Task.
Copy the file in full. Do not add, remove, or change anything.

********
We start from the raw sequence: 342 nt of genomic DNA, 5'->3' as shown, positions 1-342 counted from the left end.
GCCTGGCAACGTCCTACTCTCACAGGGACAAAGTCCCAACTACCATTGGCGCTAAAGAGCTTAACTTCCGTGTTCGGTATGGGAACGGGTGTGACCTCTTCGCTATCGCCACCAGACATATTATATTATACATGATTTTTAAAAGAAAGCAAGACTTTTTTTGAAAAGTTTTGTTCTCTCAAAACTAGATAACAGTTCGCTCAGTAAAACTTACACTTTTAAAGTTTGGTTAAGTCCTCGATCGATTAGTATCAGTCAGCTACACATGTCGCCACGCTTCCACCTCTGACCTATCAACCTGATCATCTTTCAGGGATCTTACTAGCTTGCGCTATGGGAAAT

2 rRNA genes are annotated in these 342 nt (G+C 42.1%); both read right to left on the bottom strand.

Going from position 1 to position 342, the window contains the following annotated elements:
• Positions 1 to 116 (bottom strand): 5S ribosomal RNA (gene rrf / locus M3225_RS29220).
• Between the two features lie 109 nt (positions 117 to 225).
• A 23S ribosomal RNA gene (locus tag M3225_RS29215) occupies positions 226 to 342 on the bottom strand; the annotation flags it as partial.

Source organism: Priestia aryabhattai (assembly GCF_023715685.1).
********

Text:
We start from the raw sequence: 342 nt of genomic DNA, 5'->3' as shown, positions 1-342 counted from the left end.
GCCTGGCAACGTCCTACTCTCACAGGGACAAAGTCCCAACTACCATTGGCGCTAAAGAGCTTAACTTCCGTGTTCGGTATGGGAACGGGTGTGACCTCTTCGCTATCGCCACCAGACATATTATATTATACATGATTTTTAAAAGAAAGCAAGACTTTTTTTGAAAAGTTTTGTTCTCTCAAAACTAGATAACAGTTCGCTCAGTAAAACTTACACTTTTAAAGTTTGGTTAAGTCCTCGATCGATTAGTATCAGTCAGCTACACATGTCGCCACGCTTCCACCTCTGACCTATCAACCTGATCATCTTTCAGGGATCTTACTAGCTTGCGCTATGGGAAAT

2 rRNA genes are annotated in these 342 nt (G+C 42.1%); both read right to left on the bottom strand.

Going from position 1 to position 342, the window contains the following annotated elements:
• Positions 1 to 116 (bottom strand): 5S ribosomal RNA (gene rrf / locus M3225_RS29220).
• Between the two features lie 109 nt (positions 117 to 225).
• A 23S ribosomal RNA gene (locus tag M3225_RS29215) occupies positions 226 to 342 on the bottom strand; the annotation flags it as partial.

Source organism: Priestia aryabhattai (assembly GCF_023715685.1).